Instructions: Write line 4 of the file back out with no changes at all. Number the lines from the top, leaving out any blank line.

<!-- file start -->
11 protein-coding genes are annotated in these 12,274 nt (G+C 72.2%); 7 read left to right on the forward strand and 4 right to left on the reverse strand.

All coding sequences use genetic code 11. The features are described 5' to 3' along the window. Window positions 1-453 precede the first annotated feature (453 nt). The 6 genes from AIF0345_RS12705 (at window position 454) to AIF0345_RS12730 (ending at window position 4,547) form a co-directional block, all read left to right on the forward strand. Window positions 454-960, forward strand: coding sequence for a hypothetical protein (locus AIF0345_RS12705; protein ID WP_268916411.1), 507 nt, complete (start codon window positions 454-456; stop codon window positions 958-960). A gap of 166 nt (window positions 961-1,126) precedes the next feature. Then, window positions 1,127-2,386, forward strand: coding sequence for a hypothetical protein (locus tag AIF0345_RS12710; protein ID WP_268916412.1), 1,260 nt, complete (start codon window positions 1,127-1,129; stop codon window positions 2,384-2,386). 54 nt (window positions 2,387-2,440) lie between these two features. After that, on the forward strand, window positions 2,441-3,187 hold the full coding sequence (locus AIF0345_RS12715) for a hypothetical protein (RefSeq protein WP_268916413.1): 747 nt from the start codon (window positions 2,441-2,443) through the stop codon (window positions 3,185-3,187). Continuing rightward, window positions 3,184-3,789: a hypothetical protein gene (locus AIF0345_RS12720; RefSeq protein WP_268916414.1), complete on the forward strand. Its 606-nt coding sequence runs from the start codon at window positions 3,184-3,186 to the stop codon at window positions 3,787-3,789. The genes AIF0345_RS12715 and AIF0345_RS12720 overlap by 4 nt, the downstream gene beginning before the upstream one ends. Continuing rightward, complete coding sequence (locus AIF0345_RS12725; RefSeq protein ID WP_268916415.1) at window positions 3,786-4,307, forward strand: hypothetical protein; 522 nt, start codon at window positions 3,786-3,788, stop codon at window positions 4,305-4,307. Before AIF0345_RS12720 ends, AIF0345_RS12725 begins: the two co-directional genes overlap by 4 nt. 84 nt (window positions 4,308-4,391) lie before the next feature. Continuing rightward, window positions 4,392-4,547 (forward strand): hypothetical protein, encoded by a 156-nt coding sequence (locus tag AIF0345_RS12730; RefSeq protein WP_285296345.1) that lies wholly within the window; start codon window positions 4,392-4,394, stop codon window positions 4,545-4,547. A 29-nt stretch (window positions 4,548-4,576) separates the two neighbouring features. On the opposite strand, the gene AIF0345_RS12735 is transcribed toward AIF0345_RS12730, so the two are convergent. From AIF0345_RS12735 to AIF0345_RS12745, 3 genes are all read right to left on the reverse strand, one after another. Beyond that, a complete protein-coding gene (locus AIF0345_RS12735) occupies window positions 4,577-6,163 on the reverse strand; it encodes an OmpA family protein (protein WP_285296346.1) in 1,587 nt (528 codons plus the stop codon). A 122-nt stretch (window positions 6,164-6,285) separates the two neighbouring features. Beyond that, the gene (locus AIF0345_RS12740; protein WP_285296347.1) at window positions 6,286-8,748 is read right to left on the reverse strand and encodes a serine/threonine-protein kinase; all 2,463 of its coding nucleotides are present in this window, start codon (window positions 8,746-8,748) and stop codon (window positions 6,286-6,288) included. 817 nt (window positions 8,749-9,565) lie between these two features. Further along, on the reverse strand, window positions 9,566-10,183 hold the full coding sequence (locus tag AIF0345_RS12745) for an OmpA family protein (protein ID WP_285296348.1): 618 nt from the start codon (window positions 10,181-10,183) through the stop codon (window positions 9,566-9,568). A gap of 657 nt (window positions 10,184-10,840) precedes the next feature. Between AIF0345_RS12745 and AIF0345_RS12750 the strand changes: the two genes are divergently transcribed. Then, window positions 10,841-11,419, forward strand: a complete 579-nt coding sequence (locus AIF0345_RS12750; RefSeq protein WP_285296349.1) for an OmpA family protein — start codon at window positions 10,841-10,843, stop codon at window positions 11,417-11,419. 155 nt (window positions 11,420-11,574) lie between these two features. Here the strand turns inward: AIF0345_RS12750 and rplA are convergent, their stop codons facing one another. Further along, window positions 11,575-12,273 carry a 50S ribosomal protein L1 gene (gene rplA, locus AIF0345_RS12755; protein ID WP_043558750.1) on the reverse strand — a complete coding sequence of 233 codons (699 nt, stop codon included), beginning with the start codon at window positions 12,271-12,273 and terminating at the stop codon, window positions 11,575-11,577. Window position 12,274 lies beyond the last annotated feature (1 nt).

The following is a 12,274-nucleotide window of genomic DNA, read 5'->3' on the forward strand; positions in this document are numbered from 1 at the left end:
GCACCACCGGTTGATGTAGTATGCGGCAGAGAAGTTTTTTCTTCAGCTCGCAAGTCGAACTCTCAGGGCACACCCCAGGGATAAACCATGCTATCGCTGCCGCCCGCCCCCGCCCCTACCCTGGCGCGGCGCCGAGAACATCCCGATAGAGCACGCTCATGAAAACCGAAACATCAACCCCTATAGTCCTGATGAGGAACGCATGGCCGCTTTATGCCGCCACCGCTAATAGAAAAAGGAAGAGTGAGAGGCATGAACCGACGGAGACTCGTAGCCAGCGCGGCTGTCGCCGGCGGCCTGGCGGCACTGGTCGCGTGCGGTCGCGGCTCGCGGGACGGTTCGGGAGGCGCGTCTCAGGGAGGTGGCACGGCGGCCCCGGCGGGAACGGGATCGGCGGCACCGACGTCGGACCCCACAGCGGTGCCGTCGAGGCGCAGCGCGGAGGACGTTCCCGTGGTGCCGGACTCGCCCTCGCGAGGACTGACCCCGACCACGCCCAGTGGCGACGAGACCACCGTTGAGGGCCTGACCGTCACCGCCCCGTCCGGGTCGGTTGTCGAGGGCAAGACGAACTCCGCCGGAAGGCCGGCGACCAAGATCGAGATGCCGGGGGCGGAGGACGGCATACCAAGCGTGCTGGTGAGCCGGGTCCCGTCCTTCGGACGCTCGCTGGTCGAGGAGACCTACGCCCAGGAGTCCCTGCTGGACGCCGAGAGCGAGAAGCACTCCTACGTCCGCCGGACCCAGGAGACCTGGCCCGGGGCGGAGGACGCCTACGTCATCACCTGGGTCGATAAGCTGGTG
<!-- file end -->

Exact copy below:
GCACCACCGGTTGATGTAGTATGCGGCAGAGAAGTTTTTTCTTCAGCTCGCAAGTCGAACTCTCAGGGCACACCCCAGGGATAAACCATGCTATCGCTGCCGCCCGCCCCCGCCCCTACCCTGGCGCGGCGCCGAGAACATCCCGATAGAGCACGCTCATGAAAACCGAAACATCAACCCCTATAGTCCTGATGAGGAACGCATGGCCGCTTTATGCCGCCACCGCTAATAGAAAAAGGAAGAGTGAGAGGCATGAACCGACGGAGACTCGTAGCCAGCGCGGCTGTCGCCGGCGGCCTGGCGGCACTGGTCGCGTGCGGTCGCGGCTCGCGGGACGGTTCGGGAGGCGCGTCTCAGGGAGGTGGCACGGCGGCCCCGGCGGGAACGGGATCGGCGGCACCGACGTCGGACCCCACAGCGGTGCCGTCGAGGCGCAGCGCGGAGGACGTTCCCGTGGTGCCGGACTCGCCCTCGCGAGGACTGACCCCGACCACGCCCAGTGGCGACGAGACCACCGTTGAGGGCCTGACCGTCACCGCCCCGTCCGGGTCGGTTGTCGAGGGCAAGACGAACTCCGCCGGAAGGCCGGCGACCAAGATCGAGATGCCGGGGGCGGAGGACGGCATACCAAGCGTGCTGGTGAGCCGGGTCCCGTCCTTCGGACGCTCGCTGGTCGAGGAGACCTACGCCCAGGAGTCCCTGCTGGACGCCGAGAGCGAGAAGCACTCCTACGTCCGCCGGACCCAGGAGACCTGGCCCGGGGCGGAGGACGCCTACGTCATCACCTGGGTCGATAAGCTGGTG